Sometimes it just doesn’t work.

I love creating improvisationally without a pattern or templates, but I’m the first to admit that the process isn’t foolproof. That composition just doesn’t hang together right, or the colors don’t mesh like you thought they would, or the lines and shapes just aren’t interesting.

It happens to everyone. So what do you do?

Mostly I put the quilt top aside for a while. Sometimes I bring it out again after a few weeks or months to see if there’s something I missed. If not–I give serious consideration to cutting it up.

Emerging Original Top – Cindy Grisdela

That’s what happened with Emerging. Above is the original quilt top–I had started with a motif and colors that I liked–the blue and black in the upper right. I tried to play with the motif to change the colors, lines, and shapes. But it failed. I put it away and thought maybe I’d take it apart at some point and try to make it more interesting.

Then I saw a call for entry for a regional exhibit organized by the DC/MD/WV region of Studio Art Quilt Associates (SAQA).  The theme was Imagination and the accepted quilts all had to be 12″ x 48″. So I pulled that top out and folded it to see if cropping to that dimension made a difference. And it did!

In every class I teach, I talk to my students about the importance of auditioning–colors, fabrics, shapes. It’s important to listen to your inner artist during this process–if it’s just OK, I put it aside and try again until I come up with something that makes my heart sing. And cropping this quilt top made my heart sing.

I folded the quilt in several places to see which one made the most sense. It was a little bit short of 48″, so I cut another section and added it to the bottom. This is a difficult size to photograph well, but I was amazed at how much more interesting the composition was cropped to those dimensions. I especially like the random triangles that appeared on the sides.

Emerging – Cindy Grisdela

And it got in to the exhibit! It will be a virtual exhibit in January at Blackrock Center for the Arts in Maryland–I’ll share details when they become available.

I quilted each section in a different motif–pebbles, fans, spirals–to give texture and dimension to the composition. The colors are still a bit unusual, but the lines and shapes are much more interesting and the texture adds another element of contrast.

Here’s the statement I wrote to go along with this piece:

Ideas bubble up from the subconscious, making their way to the light. It isn’t always a linear progression. Emerging reflects this dynamic as an idea becomes reality–light emerging from the dark.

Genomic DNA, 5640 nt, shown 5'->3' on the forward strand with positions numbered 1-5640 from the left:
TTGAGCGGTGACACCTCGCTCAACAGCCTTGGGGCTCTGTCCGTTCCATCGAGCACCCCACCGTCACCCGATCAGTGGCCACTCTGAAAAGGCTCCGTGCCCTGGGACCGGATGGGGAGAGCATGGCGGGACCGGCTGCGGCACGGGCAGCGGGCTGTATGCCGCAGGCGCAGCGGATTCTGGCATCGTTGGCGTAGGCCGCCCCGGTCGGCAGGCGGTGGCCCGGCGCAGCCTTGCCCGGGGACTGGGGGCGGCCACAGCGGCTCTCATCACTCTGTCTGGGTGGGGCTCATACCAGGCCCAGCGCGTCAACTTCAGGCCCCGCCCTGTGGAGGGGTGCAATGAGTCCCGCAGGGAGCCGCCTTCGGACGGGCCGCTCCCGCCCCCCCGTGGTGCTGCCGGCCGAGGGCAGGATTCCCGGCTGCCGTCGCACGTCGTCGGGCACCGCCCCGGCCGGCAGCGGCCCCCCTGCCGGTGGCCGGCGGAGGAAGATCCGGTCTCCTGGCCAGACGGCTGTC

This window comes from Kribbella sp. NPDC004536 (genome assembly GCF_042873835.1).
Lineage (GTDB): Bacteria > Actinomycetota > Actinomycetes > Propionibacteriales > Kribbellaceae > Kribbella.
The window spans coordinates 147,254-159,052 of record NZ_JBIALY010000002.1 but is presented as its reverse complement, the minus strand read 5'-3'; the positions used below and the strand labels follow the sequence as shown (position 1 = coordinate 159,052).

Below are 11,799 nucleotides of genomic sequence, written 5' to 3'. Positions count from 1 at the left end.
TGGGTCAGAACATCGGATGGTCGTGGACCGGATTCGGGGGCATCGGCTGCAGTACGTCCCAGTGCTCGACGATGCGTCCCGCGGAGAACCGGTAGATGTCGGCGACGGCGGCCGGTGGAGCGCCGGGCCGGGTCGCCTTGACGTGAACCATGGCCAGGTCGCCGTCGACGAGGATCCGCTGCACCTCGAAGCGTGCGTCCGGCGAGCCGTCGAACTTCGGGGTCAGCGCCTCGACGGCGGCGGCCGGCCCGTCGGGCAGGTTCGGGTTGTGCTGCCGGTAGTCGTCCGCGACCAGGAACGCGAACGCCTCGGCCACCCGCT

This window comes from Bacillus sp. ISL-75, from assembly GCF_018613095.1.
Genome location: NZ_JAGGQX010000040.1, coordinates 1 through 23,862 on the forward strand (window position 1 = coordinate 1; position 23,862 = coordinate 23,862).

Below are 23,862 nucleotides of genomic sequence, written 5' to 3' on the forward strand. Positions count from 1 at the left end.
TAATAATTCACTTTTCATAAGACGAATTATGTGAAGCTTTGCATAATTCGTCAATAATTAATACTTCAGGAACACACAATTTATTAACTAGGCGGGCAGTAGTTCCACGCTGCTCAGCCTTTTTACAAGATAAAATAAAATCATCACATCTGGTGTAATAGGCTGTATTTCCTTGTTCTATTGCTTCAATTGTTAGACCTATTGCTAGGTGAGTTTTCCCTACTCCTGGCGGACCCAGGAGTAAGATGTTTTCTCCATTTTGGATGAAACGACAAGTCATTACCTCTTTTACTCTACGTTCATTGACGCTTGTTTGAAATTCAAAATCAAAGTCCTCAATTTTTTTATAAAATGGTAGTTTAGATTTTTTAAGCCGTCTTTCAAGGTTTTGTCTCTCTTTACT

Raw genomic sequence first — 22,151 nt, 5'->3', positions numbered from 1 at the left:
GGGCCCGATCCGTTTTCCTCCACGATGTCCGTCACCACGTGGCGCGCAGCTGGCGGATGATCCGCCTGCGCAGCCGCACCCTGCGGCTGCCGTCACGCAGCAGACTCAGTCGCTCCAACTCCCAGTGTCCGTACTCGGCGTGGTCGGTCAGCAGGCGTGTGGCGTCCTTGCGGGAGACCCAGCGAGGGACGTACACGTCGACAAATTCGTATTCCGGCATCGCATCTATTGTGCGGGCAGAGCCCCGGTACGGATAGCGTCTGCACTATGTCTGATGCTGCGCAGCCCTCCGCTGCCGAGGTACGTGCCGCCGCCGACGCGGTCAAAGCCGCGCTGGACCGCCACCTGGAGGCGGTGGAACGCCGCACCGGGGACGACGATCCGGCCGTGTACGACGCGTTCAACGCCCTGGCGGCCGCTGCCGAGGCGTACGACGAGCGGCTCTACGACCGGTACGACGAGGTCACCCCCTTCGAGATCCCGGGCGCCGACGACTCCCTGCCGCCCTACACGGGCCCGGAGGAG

I’m glad I figured out a way to give this quilt new life. What do you do with a quilt top that doesn’t turn out the way you thought it would?



  1. Sally Harcum Maxwell on November 28, 2020 at 8:38 pm

    I like the triangles at the sides, too! And the quilting does make a difference, doesn’t it? I’m looking forward to seeing the show, even if we can’t be there in person 🙂

    • Cindy on November 29, 2020 at 3:01 pm

      Thanks Sally–the triangles are fun and they were kind of unexpected. And the quilting was the right choice, I think. I’m looking forward to the show!

  2. Ann Baldwin May on November 28, 2020 at 11:21 pm

    Great article and congrats on the show! I have found that if I don’t like the way certain pieces are going together, cutting them up helps.
    I usually do this with smaller parts as they go together. Thanks, Ann

    • Cindy on November 29, 2020 at 3:02 pm

      Thanks Ann. I’m interested in how you decide to cut up the pieces as you’re creating your design? Usually I just keep hoping that it will somehow work–but it doesn’t always!

  3. Libby Williamson on November 29, 2020 at 7:02 pm

    What a Win!
    This is a great example of creating success from something that isn’t working>

  4. Jackie on November 29, 2020 at 8:29 pm

    The new composition is really striking and i find it interesting to see how it came about.

  5. Bernadette Houghton on November 30, 2020 at 1:32 pm

    Since I mainly do medallion quilts, I just make a smaller quilt! I recently made a medallion I loved, but I tried for weeks to get subsequent frames to work the way I wanted them to. Finally, I figured out what was making the additional frame so hard to design. Once I realized that it was unlikely for me to move ahead with a full-size quilt, I simply quilted the medallion and put binding on the 30″ square piece. I love it now and all the angst has evaporated. I just wish I had figured out the problem sooner.

  6. Cindy Anderson on December 1, 2020 at 3:17 am

    I think the transformation is wonderful!